Available courses

Sources of financial information: Internal (internal accounting systems, payroll etc.), External

(suppliers, Companies House, the Budget etc.)

• Financial information: Profitability, Cash flow, Business value, Financial stability, Cost projections.

• Need for financial information: Assessing finance requirements, obtaining finance, reporting to

owners, shareholders and stakeholders, Setting and meeting targets, Appraising new projects,

Managing risk, Internal needs v External needs.

• Business risks: Strategic, Market, Compliance, Operational, Risk modelling.

Marketing is an exciting, fast-paced, and contemporary business discipline. We are always engaged in marketing activities, either as buyers or as sellers. Marketing involves anticipating, managing, and satisfying demand via the exchange process.
Marketing involves a wide range of activities as:

  • Marketing research and market analysis.
  • Broadening an organization’s scope
  • Consumer analysis
  • Product and product price planning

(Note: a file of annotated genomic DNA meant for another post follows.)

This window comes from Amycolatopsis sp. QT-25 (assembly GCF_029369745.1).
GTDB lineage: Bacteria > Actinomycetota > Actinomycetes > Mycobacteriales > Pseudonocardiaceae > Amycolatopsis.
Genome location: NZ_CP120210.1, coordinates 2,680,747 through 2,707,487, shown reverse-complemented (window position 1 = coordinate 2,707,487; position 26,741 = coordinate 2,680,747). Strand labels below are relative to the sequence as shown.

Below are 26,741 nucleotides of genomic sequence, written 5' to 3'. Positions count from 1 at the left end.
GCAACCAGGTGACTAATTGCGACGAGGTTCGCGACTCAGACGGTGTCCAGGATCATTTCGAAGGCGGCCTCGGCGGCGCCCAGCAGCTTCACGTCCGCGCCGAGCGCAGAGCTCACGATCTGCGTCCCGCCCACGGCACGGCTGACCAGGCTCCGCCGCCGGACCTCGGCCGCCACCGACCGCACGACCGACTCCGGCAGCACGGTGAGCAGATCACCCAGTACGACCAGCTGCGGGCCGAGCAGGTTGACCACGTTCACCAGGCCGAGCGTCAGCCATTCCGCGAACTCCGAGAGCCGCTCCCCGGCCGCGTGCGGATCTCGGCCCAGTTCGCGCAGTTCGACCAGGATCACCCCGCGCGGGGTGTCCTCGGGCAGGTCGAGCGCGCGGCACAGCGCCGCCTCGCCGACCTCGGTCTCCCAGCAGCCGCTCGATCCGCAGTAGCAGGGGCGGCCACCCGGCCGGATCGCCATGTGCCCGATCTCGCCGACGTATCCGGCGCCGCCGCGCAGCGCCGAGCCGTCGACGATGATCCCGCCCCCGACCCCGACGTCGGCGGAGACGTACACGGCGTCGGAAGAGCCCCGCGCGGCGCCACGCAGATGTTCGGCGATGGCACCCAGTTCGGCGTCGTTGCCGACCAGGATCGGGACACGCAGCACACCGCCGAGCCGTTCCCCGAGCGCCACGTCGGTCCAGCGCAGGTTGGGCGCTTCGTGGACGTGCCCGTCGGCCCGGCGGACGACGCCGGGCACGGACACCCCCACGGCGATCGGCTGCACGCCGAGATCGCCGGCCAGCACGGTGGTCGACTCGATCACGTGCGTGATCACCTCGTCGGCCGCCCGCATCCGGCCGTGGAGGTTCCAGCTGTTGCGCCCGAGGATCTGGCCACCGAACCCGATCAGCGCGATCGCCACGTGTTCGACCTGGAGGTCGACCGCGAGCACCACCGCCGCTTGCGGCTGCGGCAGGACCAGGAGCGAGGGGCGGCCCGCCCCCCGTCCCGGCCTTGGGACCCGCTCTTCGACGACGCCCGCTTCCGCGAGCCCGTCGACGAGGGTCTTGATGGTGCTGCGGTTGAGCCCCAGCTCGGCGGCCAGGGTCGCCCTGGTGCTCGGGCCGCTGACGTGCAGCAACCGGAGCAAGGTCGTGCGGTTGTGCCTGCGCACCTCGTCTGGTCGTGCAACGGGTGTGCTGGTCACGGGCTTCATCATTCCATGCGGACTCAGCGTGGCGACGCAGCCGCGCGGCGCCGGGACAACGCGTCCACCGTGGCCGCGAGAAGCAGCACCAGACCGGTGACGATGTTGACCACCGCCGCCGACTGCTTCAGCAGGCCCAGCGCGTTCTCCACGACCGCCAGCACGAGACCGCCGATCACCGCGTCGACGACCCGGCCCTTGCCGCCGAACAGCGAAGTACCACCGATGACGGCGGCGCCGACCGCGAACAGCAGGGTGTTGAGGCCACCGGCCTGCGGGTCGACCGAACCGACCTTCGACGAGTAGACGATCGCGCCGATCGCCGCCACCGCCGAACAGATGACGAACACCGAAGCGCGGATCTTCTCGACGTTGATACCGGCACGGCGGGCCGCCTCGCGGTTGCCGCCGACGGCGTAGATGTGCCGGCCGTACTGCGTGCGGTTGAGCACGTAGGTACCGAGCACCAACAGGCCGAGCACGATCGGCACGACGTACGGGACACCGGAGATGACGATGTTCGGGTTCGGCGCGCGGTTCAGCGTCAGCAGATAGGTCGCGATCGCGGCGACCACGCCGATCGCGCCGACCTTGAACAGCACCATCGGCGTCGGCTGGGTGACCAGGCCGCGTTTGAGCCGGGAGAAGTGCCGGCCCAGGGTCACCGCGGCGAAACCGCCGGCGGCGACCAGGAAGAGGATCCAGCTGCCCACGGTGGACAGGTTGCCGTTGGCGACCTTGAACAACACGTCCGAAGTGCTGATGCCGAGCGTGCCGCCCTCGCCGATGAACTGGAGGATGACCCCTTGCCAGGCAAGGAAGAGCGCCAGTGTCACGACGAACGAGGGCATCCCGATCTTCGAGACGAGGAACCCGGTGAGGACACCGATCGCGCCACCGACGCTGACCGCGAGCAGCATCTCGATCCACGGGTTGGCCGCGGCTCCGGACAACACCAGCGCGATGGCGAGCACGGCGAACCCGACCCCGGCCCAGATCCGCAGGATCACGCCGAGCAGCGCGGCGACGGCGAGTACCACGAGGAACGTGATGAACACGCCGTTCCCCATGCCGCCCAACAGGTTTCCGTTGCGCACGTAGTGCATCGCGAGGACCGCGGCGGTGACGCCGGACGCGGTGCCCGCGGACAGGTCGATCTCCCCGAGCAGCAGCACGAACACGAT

• Distribution planning
  • Promotion planning
  • Managing the marketing process and marketing mix.

Marketing managers make marketing-related decisions like choosing who customers are,

what goods and services to offer, where to sell these goods and services, the features to stress

in ads, and the prices. They also determine how to be ethical and socially responsible, and

whether to sell products globally (in addition to domestically).



Sources of financial information: Internal (internal accounting systems, payroll etc.), External

(suppliers, Companies House, the Budget etc.)

• Financial information: Profitability, Cash flow, Business value, Financial stability, Cost projections.

• Need for financial information: Assessing finance requirements, obtaining finance, reporting to

owners, shareholders and stakeholders, Setting and meeting targets, Appraising new projects,